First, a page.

Luz said: "We've uncovered that we have entire families living in homes with no beds. We're uncovering children with chronic absenteeism from school due to chronic lice, and we've identified individuals who receive government assistance for food dollars and run out of money after the first two weeks of the month.

Shelly Weatherholt, a community health worker for the Enos Park Access to Care Collaborative, meets with LaShawn Wilson, left, and Glenn Hargis at a boarding house in Springfield, Ill. She is helping the men sign up for Medicaid, enroll as patients of a health care clinic and she is conducting needs assessments for each.

"There are problems of homelessness," Luz said. "People need jobs. People need to get established … on disability. All of these basic things. There are children who don't have appropriate vaccinations."

The community health workers help the clients tap into community resources to address these needs. They help clients find a medical home for themselves and their children and even accompany clients to doctors' appointments.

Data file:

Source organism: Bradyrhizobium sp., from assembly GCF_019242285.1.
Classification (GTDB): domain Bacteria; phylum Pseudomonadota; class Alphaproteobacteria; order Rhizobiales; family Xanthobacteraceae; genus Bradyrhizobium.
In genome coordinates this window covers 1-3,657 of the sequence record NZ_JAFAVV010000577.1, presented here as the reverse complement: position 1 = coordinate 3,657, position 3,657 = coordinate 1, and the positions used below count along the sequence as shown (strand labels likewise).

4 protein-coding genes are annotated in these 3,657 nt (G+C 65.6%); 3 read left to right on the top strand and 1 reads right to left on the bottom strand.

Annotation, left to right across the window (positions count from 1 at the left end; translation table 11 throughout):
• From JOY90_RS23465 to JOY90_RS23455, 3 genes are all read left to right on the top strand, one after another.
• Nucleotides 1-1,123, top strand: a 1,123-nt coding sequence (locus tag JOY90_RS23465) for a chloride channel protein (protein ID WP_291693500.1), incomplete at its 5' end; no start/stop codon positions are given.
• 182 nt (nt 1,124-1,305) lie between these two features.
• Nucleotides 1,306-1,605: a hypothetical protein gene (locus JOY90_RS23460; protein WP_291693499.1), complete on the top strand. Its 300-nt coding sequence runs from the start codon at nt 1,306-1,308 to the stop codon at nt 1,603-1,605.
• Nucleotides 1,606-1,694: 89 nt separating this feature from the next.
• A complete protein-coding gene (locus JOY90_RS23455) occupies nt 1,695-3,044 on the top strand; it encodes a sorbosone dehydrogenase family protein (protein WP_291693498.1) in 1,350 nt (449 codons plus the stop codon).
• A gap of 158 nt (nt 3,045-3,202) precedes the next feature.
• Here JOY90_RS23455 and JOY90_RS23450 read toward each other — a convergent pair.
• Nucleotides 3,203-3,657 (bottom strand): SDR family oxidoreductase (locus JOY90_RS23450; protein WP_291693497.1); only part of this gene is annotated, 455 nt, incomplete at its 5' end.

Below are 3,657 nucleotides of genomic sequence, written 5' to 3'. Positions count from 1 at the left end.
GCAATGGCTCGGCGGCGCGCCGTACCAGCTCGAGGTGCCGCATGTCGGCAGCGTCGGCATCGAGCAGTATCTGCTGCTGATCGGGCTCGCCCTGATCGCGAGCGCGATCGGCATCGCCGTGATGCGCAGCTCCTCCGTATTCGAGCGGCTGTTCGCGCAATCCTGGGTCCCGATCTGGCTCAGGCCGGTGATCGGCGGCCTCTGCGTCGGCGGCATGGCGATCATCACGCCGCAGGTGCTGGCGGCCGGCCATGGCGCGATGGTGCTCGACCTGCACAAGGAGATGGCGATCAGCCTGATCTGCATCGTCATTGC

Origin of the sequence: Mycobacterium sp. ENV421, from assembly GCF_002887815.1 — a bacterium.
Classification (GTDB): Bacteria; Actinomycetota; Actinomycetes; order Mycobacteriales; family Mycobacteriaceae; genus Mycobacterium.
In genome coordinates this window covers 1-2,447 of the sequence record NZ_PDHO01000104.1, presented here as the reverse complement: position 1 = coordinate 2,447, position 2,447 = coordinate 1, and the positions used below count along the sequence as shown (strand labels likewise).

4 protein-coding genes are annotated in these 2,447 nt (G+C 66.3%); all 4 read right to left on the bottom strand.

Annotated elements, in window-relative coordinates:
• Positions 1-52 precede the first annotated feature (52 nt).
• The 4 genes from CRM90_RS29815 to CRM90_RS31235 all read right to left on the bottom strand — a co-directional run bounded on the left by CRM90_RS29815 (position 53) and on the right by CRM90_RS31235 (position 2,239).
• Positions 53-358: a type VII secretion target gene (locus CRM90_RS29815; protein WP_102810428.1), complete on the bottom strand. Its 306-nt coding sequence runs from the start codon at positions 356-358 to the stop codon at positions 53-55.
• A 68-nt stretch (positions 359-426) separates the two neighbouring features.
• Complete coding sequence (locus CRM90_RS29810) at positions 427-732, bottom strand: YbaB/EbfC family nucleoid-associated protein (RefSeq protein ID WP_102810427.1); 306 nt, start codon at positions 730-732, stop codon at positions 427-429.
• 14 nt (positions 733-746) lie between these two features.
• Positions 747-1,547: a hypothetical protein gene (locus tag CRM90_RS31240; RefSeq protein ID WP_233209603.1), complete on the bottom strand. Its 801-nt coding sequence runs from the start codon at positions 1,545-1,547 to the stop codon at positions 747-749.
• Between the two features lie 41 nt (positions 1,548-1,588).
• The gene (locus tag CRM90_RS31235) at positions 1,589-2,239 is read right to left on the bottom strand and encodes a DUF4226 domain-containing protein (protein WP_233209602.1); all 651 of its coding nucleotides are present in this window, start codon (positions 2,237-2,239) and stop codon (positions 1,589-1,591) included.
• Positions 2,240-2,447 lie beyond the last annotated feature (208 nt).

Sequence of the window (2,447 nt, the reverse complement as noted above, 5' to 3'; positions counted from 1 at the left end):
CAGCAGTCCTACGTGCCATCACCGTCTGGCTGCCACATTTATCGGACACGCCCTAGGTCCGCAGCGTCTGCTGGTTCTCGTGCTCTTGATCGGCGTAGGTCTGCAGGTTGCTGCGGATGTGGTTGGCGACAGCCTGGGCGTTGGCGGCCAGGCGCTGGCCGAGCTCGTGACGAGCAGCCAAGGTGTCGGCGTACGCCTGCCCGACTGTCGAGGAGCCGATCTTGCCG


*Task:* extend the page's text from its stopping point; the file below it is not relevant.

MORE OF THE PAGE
Point person
A key step in getting the Enos Park Access to Care Collaborative off the ground was hiring Smith as director. "She is the mastermind," Luz said. Smith, who holds a doctorate in nursing, developed and runs the programming. Smith herself makes home visits. She coordinates with Luz and Paula Gramley who is community benefits program manager of Memorial Medical Center, and Luz's counterpart in overseeing the Enos Park collaborative.

Said Luz: "Tracey Smith has been studying community health work programs around the nation and has created a hybrid of best practices. That's what we're implementing."

Smith set up a system based on population health models but also tailored the plans to be responsive to each individual. She said that it's hard to identify the reasons for all the problems that residents face.

People may be "hitting rough times, or it's something in their childhood experience," she said. "It's multifaceted why someone is where they are in their life."

Initially, referrals poured in from agencies, churches, hospitals and schools, and soon people in the neighborhood spread the message by word of mouth.

"We are really building good relations," Smith said.

Photo credit: Jason Johnson SIU School of Medicine
Tracey Smith, director of the Enos Park Access to Care Collaborative, calls on Roy Bellamy in his apartment while he's home ill.